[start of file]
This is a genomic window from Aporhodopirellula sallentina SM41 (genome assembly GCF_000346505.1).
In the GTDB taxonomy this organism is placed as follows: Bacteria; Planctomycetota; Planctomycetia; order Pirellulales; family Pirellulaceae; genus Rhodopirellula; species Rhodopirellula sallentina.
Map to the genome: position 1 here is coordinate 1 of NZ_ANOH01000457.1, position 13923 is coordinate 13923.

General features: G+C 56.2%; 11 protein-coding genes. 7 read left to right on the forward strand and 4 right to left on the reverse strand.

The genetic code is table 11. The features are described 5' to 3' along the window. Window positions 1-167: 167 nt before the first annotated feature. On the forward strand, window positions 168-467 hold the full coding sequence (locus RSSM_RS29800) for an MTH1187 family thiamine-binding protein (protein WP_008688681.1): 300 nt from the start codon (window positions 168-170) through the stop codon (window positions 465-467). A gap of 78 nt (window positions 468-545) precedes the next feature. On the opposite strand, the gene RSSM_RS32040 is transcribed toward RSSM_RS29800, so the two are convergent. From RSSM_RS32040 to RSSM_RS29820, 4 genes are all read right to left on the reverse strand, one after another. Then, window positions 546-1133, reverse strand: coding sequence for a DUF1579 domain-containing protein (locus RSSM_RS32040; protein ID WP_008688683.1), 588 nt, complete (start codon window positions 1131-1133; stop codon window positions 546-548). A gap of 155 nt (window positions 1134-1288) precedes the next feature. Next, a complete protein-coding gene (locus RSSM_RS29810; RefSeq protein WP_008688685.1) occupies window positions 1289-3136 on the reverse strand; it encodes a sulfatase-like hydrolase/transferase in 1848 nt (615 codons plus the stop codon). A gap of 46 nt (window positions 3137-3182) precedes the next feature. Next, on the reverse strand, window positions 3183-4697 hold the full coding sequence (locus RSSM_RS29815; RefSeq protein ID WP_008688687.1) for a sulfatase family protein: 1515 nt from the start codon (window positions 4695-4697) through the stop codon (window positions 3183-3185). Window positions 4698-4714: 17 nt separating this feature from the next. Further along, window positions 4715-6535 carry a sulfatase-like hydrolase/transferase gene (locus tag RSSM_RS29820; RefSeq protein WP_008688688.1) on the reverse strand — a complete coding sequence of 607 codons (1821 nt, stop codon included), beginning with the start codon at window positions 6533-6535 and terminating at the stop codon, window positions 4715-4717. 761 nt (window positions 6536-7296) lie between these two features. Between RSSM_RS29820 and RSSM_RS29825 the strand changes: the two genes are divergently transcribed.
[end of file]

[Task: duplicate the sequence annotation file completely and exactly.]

This is a genomic window from Aporhodopirellula sallentina SM41 (genome assembly GCF_000346505.1).
In the GTDB taxonomy this organism is placed as follows: Bacteria; Planctomycetota; Planctomycetia; order Pirellulales; family Pirellulaceae; genus Rhodopirellula; species Rhodopirellula sallentina.
Map to the genome: position 1 here is coordinate 1 of NZ_ANOH01000457.1, position 13923 is coordinate 13923.

General features: G+C 56.2%; 11 protein-coding genes. 7 read left to right on the forward strand and 4 right to left on the reverse strand.

The genetic code is table 11. The features are described 5' to 3' along the window. Window positions 1-167: 167 nt before the first annotated feature. On the forward strand, window positions 168-467 hold the full coding sequence (locus RSSM_RS29800) for an MTH1187 family thiamine-binding protein (protein WP_008688681.1): 300 nt from the start codon (window positions 168-170) through the stop codon (window positions 465-467). A gap of 78 nt (window positions 468-545) precedes the next feature. On the opposite strand, the gene RSSM_RS32040 is transcribed toward RSSM_RS29800, so the two are convergent. From RSSM_RS32040 to RSSM_RS29820, 4 genes are all read right to left on the reverse strand, one after another. Then, window positions 546-1133, reverse strand: coding sequence for a DUF1579 domain-containing protein (locus RSSM_RS32040; protein ID WP_008688683.1), 588 nt, complete (start codon window positions 1131-1133; stop codon window positions 546-548). A gap of 155 nt (window positions 1134-1288) precedes the next feature. Next, a complete protein-coding gene (locus RSSM_RS29810; RefSeq protein WP_008688685.1) occupies window positions 1289-3136 on the reverse strand; it encodes a sulfatase-like hydrolase/transferase in 1848 nt (615 codons plus the stop codon). A gap of 46 nt (window positions 3137-3182) precedes the next feature. Next, on the reverse strand, window positions 3183-4697 hold the full coding sequence (locus RSSM_RS29815; RefSeq protein ID WP_008688687.1) for a sulfatase family protein: 1515 nt from the start codon (window positions 4695-4697) through the stop codon (window positions 3183-3185). Window positions 4698-4714: 17 nt separating this feature from the next. Further along, window positions 4715-6535 carry a sulfatase-like hydrolase/transferase gene (locus tag RSSM_RS29820; RefSeq protein WP_008688688.1) on the reverse strand — a complete coding sequence of 607 codons (1821 nt, stop codon included), beginning with the start codon at window positions 6533-6535 and terminating at the stop codon, window positions 4715-4717. 761 nt (window positions 6536-7296) lie between these two features. Between RSSM_RS29820 and RSSM_RS29825 the strand changes: the two genes are divergently transcribed.